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Mer versus the Copy Edit

(Blue*) blood on the first page: remark one is a stet. But my editor wrote a note saying she supported a stet if I felt it stettable. That was like "permission granted!" in my world.

I was so disoriented from this that I just threw post-it flags on the next two things that weren't about commas (I comma like I'm a freaking Klecha, apparently) and moved on to page 1. (More commas. A rephrasing I thoroughly agreed with.)

Page three. Hyphen removal? Yes, of course. But. The word "only" removed from a sentence?

I am actually now looking at sentences and diagnosing them down to a level that I had never really considered. The word "only" does not materially affect the meaning of the sentence. It may, in some regard, be superfluous. It is--possibly--wrong, though I can't see how. (Not that this means anything. I'm grammar-blind. I have a good ear, and I believe everything I learned in 8th grade, but if I didn't learn it then, I'm terrible about amending my understanding now. Especially if the understanding gets in the way of my experience of the voice.)

"She looked so calm and regal, it was hard to remember that she'd been Princess Consort for only two years, ever since she was thirteen."


ETA: I have just changed the whole sentence completely. The only is back out. Ever is back out. Why does this make sense in the morning? and it doesn't at night?

I keep taking out the "only." It's so not necessary for meaning. And yet it is innately, gut-levelly important to that sentence to me. I feel ridiculous. I don't parse things like other people do. I could diagram it, but it wouldn't mean more to me. But I can say it aloud, and aloud, it's just plain wrong without the word "only."

OMG, I'm on page three, and I've spent twenty-five minutes (including typing up this entry) on the word "only."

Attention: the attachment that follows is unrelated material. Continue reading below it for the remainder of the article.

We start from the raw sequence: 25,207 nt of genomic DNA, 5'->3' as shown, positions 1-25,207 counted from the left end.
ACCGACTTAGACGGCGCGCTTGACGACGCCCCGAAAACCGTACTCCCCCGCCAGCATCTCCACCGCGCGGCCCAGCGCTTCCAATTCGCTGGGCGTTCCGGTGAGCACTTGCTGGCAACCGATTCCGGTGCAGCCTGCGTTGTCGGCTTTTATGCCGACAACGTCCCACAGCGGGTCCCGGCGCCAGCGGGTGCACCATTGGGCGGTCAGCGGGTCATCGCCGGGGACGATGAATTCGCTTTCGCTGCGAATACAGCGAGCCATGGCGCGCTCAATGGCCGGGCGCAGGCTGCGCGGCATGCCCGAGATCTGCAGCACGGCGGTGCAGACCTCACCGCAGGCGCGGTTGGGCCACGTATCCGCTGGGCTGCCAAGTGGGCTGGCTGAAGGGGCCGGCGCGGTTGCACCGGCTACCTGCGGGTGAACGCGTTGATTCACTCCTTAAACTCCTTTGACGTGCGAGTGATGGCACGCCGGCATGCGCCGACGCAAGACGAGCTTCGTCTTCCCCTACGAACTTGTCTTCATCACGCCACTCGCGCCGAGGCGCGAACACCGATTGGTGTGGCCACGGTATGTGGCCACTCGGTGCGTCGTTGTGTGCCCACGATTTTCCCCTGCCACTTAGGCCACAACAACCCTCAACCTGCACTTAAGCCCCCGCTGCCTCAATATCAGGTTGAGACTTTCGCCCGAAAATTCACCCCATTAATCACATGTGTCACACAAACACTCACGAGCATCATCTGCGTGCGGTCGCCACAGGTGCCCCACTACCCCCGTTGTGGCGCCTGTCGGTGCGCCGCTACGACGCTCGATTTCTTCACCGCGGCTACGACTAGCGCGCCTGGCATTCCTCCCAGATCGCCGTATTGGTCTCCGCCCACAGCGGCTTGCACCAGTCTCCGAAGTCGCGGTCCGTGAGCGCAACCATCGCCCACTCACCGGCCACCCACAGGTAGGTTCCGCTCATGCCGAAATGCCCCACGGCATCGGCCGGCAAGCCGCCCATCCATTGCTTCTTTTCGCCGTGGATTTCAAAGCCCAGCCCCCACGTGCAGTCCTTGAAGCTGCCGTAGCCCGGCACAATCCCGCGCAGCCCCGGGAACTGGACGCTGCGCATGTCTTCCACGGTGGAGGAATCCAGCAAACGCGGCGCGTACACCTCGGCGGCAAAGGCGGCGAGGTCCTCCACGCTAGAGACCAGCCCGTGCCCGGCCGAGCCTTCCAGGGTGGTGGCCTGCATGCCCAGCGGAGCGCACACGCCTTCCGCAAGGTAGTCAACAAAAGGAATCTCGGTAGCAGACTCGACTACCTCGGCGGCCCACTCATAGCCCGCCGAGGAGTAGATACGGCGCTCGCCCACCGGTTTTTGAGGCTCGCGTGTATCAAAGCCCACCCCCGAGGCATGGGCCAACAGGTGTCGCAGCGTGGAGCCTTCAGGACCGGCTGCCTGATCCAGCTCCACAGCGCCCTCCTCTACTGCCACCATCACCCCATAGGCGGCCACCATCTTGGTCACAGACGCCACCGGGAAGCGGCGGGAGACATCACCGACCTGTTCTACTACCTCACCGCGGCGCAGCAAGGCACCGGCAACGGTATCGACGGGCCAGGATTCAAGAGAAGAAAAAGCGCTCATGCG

I put down a stet. I have the power to stet! Stet-I-can!

(When (if) you read this sentence in the future, please... don't think of what you witnessed here tonight.)

I left the rest of page three alone, though I witnessed:

-a hyphen massacre (it encourages the others);
-something my editor stetted for me, tyvm
-"sadly" changed to "still" which is a local teen vernacular thing my stepdaughter does and it's good someone excised it from my writing
-a comment on time that was just a comment

Page four. And here's where I've really done my best work today, and no, we're not talking about the first thing on page four, which is flagging something to come back to later where the fix would either throw off the voice or cause word rep.

"She stabbed the spit-hardened thread through the needle's eye and bent her head to continue sewing."


CE's note: "spitting on a thread doesn't really harden it, just makes it cohere so individual fibers don't block threading; maybe spit-sharpened?"

Now, of course, no one who sews spits ON thread; you run it between your lips after wetting it in your mouth, but by god, explain THAT in less than two words or risk boring everyone on earth to DEATH, even people who don't read your work. The sentence as a whole is, at best, competent and workmanlike, and I think "to continue sewing" and I are going to have words later, but... triumph! "Spit-smoothed" is the word that I want. Not "spit-hardened." Nor "spit-sharpened." "Spit-smoothed."

Oh, yeah.

Now we're cooking.

Almost a quarter of the way down page four.

Yeah. This train is unstoppable.

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* My pencil is blue. I had to steal a colored pencil from my stepdaughter, and blue hasn't been used, so blue is what I have.

Comments

gillpolack
Nov. 5th, 2010 04:32 am (UTC)
In an ideal world, we write for the eye *and* the ear, I guess. If you did your editing aloud, then that's what it reads like as a whole. Make you choices in the direction that fits your style and your voice, if all else is equal.

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